Introduction to MongoDb with .NET part 7: logical operators

Introduction

In the previous post we started looking at logical operators in MongoDb. In particular we saw several examples of using the $gt and $lt operators which stand for greater-than and less-than. We don’t use the mathematical symbols ” for this purpose. Instead, operators are used with sub-documents that are manifested as extended JSON documents. We can chain multiple filters separated by a comma which amounts to an AND operation: the city must have a population of at least 50000 and be located in the state of Texas.

In this post we’ll look at the logical operators $and and $or, $not and $nor.

Logical operators

All logical operators with the exception of $not are followed by an array of filters that are chained together by the respective operator. We saw an example of the $and operator in the previous post:

db.zipcodes.find({$and : [{"pop": {$lte: 60000,$gt: 50000}},{"state": "MA"}]})

Notice the array of filters after the $and operator. The query means the following:

  • Population must be greater than 50000 and less than or equal to 60000
  • Furthermore, the city must be located in the state “MA”, i.e. Massachusets

Only those documents are returned that match all the criteria in the array, i.e. within the square brackets. However, the $and operator is not used very often as AND queries can simply be chained in a comma separated list like here:

db.zipcodes.find({"pop" : {$lte : 60000, $gt : 50000}, "state" : "MA"})

I think you’ll agree that this shorter version is simpler.

The $or operator works in much the same way, except that it cannot be simplified. We must keep to the notation where the filters are provided in an array. However, this time the logical operator will be OR, such as “the population must exceed 50000 OR the city must be located in North Dakota”.

Let’s take an example from the restaurants collection this time. We’ll search for restaurants whose cuisine is Chinese OR is located in Manhattan:

db.restaurants.find({$or: [{"cuisine" : "Chinese"}, {"borough" : "Manhattan"}]})

Here’s an example:

{
        "_id" : ObjectId("56edc2ff03a1cd840734dbab"),
        "address" : {
                "building" : "351",
                "coord" : [
                        -73.98513559999999,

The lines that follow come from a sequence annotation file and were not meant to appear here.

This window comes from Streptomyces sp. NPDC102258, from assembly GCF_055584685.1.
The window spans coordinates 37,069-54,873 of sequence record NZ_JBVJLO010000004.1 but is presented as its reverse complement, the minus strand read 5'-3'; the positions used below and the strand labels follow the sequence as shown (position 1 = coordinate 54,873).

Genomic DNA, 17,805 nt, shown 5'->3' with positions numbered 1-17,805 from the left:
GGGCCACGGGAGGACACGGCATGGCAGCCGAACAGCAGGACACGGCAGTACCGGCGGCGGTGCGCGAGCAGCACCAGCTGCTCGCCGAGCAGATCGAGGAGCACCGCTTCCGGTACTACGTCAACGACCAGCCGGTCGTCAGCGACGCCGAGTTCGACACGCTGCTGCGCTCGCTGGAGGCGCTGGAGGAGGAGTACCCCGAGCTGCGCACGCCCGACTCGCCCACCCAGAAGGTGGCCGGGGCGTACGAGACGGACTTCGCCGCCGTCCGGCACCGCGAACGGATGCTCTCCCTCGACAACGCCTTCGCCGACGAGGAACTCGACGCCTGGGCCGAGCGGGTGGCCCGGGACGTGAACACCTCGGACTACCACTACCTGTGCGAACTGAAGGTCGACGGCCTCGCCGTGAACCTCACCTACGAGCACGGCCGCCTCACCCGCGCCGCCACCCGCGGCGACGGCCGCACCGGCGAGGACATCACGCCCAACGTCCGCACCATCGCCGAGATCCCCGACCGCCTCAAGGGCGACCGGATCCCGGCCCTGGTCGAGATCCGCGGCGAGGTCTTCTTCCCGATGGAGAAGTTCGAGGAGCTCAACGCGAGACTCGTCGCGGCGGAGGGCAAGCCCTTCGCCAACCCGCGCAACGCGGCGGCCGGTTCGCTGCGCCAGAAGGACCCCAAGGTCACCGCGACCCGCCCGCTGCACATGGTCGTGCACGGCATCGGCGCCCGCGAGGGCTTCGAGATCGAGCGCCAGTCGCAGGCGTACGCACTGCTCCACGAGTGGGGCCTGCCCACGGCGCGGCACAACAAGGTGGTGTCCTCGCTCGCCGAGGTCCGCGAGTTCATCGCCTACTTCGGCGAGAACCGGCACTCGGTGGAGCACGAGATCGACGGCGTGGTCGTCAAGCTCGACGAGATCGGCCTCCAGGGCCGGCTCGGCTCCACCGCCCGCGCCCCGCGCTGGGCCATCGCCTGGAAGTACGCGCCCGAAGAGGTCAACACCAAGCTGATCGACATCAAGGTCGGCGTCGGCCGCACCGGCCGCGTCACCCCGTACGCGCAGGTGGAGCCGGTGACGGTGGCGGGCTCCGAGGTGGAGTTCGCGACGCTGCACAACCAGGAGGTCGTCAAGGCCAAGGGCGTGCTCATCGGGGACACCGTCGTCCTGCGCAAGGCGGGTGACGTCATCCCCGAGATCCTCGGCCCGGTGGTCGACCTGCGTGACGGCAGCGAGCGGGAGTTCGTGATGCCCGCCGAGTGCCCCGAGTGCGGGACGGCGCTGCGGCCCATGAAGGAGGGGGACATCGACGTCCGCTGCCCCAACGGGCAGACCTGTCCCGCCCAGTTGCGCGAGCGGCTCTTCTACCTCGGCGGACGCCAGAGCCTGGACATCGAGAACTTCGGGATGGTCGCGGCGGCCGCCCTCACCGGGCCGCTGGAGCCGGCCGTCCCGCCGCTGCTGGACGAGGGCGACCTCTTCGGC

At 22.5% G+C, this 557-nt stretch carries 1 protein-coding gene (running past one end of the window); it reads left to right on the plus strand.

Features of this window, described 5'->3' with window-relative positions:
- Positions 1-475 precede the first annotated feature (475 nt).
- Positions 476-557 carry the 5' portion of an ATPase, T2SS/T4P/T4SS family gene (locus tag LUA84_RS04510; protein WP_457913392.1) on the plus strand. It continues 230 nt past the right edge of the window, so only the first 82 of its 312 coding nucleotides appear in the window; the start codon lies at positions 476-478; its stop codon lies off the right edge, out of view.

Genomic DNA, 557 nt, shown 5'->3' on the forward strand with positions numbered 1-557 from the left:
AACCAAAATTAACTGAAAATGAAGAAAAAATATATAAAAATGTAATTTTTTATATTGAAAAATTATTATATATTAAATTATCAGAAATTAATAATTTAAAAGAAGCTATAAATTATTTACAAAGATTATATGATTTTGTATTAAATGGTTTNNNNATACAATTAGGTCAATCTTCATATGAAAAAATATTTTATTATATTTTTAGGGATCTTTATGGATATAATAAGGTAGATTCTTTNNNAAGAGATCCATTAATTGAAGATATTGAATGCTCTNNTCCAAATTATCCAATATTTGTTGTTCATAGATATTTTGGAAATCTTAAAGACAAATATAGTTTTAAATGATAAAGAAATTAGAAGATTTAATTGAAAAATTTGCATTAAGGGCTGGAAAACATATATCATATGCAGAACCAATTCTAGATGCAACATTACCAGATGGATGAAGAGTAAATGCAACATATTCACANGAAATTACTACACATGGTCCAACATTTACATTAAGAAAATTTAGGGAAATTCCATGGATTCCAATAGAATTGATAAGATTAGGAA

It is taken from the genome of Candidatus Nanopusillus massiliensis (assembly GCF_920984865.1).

40.7676919
                ],
                "street" : "West   57 Street",
                "zipcode" : "10019"
        },
        "borough" : "Manhattan",
        "cuisine" : "Irish",
        "grades" : [
                {
                        "date" : ISODate("2014-09-06T00:00:00Z"),
                        "grade" : "A",
                        "score" : 2
                },
                {
                        "date" : ISODate("2013-07-22T00:00:00Z"),
                        "grade" : "A",
                        "score" : 11
                },
                {
                        "date" : ISODate("2012-07-31T00:00:00Z"),
                        "grade" : "A",
                        "score" : 12
                },
                {
                        "date" : ISODate("2011-12-29T00:00:00Z"),
                        "grade" : "A",
                        "score" : 12
                }
        ],
        "name" : "Dj Reynolds Pub And Restaurant",
        "restaurant_id" : "30191841"
}

There’s not much else to discuss about these operators. There’s also a $nor operator which negates $or so that it becomes a NOR condition. It has the same syntax as $or and returns the documents that fail all the filters in the array. E.g. we can find all restaurants whose cuisine is NOT Chinese and is NOT located in Manhattan as follows:

db.restaurants.find({$nor: [{"cuisine" : "Chinese"}, {"borough" : "Manhattan"}]})

Furthermore we have a $not operator which simply inverts the filter, e.g. here’s a query to find all restaurants that are NOT located in Manhattan:

db.restaurants.find({"borough" : {$not : {$eq : "Manhattan"}}})

What is $eq? Why can’t we just write the following?

db.restaurants.find({"borough" : {$not : "Manhattan"}})

$eq is the “is equal to” operator and $not requires a sub-document. So the $eq operator comes in very handy here.

The next post will take up searches in arrays.

You can view all posts related to data storage on this blog here.

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About Andras Nemes
I'm a .NET/Java developer living and working in Stockholm, Sweden.

One Response to Introduction to MongoDb with .NET part 7: logical operators

  1. manatico4 says:

    Hi Andras, very nice tutorials here! I’m following your lessons and all are very friendly and clear to me.
    In the $not – “Manhattan” example I get the “$not needs a regex or document” error, so I changed the line to:
    db.restaurants.find({“borough”: { “$not” : /Manhattan/ } })

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